In the booklet of his new album, Mutations, Vijay Iyer states: “our intent, as players and observers, is to place ourselves fully in the moment with sound.” This desire was perfectly executed at the European Premiere of the record at Haus der Kunst, Munich, on 29 March. With his hands firmly attached to the piano, his head thrown back and his eyes shut, Iyer was lost in the midst of his creation; and so was the audience. The pianist-composer’s album is both captivating and mind-blowing, combing so many detailed fragments it is sometimes hard to comprehend how they slot together so perfectly.
Mutations is an intricate and intuitive piece of music, demonstrating both Iyer’s improvisational skill and his highly-developed understanding of composition. The title takes the concept of “mutation” and reflects it in the ever-changing sounds and atmospheres within the piece, taking the audience through a transformative whirlwind of piano, strings and electronics. This is a slightly new direction for the world-acclaimed jazz artist and yet his inclusion of computerised interjections is seamless, adding extra depth to the acoustic sections.
Iyer’s performance at Haus der Kunst was held in one of the gallery spaces and felt personal and intimate. The distance between the door and the stage meant the musician had to walk a good distance before he reached the safety of the platform. This journey right past the viewer’s feet placed performer and listener in the same space, removing the separation often felt in a large concert hall. With a quick nod to the audience, Iyer opened his laptop, turned to the piano and began playing the simple starting notes of Spellbound and Sacrosanct, Cowrie Shells and the Shimmering Sea. He quickly followed his first number with Vuln, Part 2 and introduced his electronic compositions, enhancing his piano playing with effective exclamations. For the first 15 minutes the musician performed solo, at times slowly considering his notes and at others accelerating into an intensity of sound.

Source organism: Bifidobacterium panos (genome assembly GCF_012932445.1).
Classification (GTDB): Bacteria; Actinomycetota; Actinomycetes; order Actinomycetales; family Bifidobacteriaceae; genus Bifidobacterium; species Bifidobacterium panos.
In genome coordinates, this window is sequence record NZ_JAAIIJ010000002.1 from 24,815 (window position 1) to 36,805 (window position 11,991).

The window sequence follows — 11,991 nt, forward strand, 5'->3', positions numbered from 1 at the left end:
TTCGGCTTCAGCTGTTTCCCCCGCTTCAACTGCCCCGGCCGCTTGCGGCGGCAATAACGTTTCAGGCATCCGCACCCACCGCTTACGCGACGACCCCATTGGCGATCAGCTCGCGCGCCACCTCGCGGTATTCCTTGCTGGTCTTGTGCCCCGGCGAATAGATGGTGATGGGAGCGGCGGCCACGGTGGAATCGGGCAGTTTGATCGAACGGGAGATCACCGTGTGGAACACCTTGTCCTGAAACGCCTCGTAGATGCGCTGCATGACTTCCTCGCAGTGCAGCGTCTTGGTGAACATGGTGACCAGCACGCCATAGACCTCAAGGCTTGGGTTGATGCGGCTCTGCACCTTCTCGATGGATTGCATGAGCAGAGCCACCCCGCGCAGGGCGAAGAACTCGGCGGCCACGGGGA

At the heart of the performance was Mutations I –X, a piece composed for piano, electronics and string quartet. The addition of four extra bodies on stage did not alter the close connection between performer and audience. Instead, the viewer could observe in detail the musicians’ time keeping and visible enjoyment of the music. The 10-piece suite was a beautifully complicated journey that was endlessly surprising as it jumped between instruments, major and minor keys and light and dark undertones. Refusing to place an emphasis on any one sound, Iyer collaged together the various compositions, allowing them to flow into one another in a seemingly organic way.
The performance concluded with the closing track on Mutations, When We’re Gone, a fitting title for a closing number. The audience focused once more upon Iyer, his piano and his laptop, as he gently guided the concert to a close. The relatively short piece (only three minutes long) tripped along the keys, repeating a memorable hook and occasionally traversing out into musical detours. His final notes faded into enthusiastic applause, confirming once more his important place within the world of jazz. However, it would not be an Iyer concert without a moment for improvisation, which came during the encore. The primarily self-taught pianist is well-known for his natural approach to performance, and his final number proved why. Returning to the stage for the last time, he produced a five-minute exploration of every note of the piano, pushing the instrument to its limits and demonstrating the brilliance of spontaneous composition.
Iyer’s Mutations illustrates once more why the musician has won numerous awards (most recently a MacArthur Foundation fellowship) and has been described as “an American treasure” (Minnesota Public Radio) and “one of the most interesting and vital young pianists in jazz today” (Pitchfork). Producing the album with ECM’s Manfred Eicher, it captures an innovative and theoretical interpretation of sound. Composed of numerous layers and distinct parts, Mutations benefits from a live performance during which the audience can literally see the detail and expertise involved in the production of each individual section. Iyer’s concert in Munich was enthralling, a spectacular celebration of the transformative impact of music and its ability to carry the listener into a new space.
Vijay Iyer: Mutations, 29 March, Haus der Kunst, Munch.
1. Vijay Iyer ® Bart Babinski.
Posted on 7 April 2014